Myth 2-Body image is women’s issue
Wrong– Body image is not a “feminine” problem. Men can also have a negative body image. The media portrays images of the “perfect” male body too. It sets pressures and unattainable standards for men as well. The media frequently displays images of tall, lean, muscular and well-toned V shaped male bodies. The ideal muscular body for men is emphasized and linked with being masculine, confident, in control, strong, desirable and sexy. Trying to achieve the unattainable standards lead many to engage in restrictive diet, body building or muscle toning, excessive excising, taking supplements, using muscle building products, going through cosmetic treatments/ procedures even using steroids. Dissatisfaction, frustrations, sense of personal failure, self-consciousness, insecurity, shame and distress from the perceived body’s size, weight and shape may lead to depression, low self -esteem, eating disorders, stress among men similarly as they do among women. Negative body image thus effects men and women alike.
Myth 3: Fat talks and self -criticism motivate me to stick to my exercise routine and diet.
Incorrect– Your inner critical voice exaggerates your flaws, weaknesses and under-recognizes or undervalues your beauty and strengths. The constant self put-downs and comparison with unrealistic unattainable body standards drag you into unwinnable race towards perfectionism, which breaks your self-esteem down, blows up your perceived imperfections out of proportions and not only maintains, but also intensifies your negative body image. Inability to the reach the perfect body standards, which you set for yourself, will mean that any change in the body size, weight and shape will never be enough because no alternation was also made to the inflexible harsh self- critic.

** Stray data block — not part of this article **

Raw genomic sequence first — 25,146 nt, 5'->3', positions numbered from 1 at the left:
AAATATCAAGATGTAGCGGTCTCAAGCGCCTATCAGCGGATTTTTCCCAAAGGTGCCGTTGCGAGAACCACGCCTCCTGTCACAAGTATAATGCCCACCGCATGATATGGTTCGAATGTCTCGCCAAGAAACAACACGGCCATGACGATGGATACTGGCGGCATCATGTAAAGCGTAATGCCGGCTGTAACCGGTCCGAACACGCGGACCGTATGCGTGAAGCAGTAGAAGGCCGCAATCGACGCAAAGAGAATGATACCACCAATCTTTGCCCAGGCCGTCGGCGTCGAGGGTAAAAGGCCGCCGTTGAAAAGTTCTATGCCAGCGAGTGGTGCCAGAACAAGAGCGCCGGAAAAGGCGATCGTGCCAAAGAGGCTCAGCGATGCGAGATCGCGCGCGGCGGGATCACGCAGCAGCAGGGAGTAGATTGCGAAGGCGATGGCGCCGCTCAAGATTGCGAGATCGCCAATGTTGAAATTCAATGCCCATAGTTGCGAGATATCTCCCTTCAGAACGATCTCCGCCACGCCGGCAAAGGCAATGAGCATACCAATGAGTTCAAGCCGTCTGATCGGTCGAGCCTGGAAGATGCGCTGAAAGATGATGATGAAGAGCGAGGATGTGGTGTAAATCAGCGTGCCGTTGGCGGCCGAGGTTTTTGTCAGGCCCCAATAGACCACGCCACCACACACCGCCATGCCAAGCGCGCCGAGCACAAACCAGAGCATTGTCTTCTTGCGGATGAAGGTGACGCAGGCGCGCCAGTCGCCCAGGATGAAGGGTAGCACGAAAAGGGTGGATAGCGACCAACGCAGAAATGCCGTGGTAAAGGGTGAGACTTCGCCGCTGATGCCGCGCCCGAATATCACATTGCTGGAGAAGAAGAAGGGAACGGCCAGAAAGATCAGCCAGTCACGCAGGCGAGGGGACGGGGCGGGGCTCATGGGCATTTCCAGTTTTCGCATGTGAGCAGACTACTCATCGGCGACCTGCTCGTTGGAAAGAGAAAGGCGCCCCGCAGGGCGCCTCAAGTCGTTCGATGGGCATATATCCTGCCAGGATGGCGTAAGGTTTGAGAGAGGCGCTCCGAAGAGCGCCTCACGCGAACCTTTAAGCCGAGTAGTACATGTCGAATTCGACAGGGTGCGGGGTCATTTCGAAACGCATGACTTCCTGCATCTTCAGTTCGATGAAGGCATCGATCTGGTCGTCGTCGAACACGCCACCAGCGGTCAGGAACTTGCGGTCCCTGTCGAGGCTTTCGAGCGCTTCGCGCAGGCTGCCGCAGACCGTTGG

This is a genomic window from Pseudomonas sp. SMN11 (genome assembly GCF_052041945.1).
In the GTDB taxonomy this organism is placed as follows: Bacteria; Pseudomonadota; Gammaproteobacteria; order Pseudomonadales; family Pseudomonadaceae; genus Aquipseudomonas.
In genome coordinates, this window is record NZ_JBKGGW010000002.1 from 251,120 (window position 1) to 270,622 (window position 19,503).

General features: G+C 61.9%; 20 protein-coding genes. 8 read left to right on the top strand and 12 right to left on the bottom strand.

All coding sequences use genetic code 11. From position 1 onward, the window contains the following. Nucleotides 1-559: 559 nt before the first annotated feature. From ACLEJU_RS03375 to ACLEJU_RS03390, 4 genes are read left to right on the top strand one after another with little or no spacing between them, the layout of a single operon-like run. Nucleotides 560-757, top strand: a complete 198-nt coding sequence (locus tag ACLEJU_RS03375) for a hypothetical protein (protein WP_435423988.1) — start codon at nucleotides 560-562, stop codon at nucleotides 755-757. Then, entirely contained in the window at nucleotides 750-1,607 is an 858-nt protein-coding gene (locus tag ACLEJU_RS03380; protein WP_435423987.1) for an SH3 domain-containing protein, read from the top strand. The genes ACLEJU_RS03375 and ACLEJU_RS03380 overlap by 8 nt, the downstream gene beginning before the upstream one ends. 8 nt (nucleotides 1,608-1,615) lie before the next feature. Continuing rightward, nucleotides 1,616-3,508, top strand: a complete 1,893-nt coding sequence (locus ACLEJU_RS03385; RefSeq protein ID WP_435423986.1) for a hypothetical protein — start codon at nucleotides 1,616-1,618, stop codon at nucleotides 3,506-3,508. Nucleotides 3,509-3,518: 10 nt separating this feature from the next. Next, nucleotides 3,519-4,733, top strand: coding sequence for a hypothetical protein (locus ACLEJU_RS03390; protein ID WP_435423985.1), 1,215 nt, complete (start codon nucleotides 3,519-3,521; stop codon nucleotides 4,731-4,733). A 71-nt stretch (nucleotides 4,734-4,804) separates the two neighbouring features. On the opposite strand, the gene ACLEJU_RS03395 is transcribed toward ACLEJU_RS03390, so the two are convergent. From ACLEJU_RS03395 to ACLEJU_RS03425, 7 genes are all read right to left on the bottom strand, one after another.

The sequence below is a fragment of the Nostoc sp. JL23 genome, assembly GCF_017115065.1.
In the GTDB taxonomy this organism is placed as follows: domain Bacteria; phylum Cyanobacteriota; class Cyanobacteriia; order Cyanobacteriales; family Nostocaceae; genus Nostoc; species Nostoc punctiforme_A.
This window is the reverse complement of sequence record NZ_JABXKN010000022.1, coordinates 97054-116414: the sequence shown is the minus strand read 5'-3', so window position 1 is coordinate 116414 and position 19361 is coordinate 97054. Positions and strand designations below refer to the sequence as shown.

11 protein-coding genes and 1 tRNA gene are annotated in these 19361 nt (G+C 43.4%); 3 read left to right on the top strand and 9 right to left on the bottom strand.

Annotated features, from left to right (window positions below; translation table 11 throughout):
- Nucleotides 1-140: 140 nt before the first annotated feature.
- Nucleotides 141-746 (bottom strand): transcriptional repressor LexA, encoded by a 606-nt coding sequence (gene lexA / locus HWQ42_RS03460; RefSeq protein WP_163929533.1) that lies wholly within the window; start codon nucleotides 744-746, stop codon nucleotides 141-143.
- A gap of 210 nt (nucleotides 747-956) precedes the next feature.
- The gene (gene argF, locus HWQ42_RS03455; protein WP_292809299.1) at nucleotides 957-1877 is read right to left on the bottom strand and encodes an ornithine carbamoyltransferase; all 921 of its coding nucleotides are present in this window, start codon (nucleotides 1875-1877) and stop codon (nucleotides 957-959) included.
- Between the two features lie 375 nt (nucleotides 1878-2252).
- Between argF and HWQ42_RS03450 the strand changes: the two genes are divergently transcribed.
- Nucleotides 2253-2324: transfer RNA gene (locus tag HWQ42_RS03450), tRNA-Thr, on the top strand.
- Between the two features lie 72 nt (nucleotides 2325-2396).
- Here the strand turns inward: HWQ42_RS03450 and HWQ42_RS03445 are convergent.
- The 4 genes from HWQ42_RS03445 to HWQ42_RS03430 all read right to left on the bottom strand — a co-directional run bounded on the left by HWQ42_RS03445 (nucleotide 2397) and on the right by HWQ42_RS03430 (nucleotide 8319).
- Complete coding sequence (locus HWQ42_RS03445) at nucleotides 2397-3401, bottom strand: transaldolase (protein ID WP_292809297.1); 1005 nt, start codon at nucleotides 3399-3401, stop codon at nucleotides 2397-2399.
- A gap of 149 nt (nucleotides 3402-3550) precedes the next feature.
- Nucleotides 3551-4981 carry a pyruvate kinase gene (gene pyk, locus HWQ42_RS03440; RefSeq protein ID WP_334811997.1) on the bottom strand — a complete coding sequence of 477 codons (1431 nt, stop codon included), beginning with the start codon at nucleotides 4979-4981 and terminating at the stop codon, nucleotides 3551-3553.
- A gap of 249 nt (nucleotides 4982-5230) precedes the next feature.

That fuels the negative emotions, negative thoughts and promotes the adaption of unhelpful and unhealthy behavioral patterns. It leads to a downwards spiral of more dissatisfaction, insecurities, hate and feelings of shame towards your body.
Your inner critic does not motivate you. It breaks down your motivation, leads to avoidance, isolation and raises a sense of hopelessness and helplessness. You might think that by criticizing yourself you are in control of your body, but in fact your negative thoughts have more control over the way you feel, think, behave and feel physically.
Fat talks were found in recent research to have more negative influence on the body image than exposure to images of models. Engaging in fat talks, which is normative and automatic for woman and men, thus damages your body image even more than the media does. Think about that for a second and remind yourself of that the next time that you find yourself saying those negative sentences about your body to yourself, to others or when you are listening to others’ fat talks.
If you have missed part one read it- here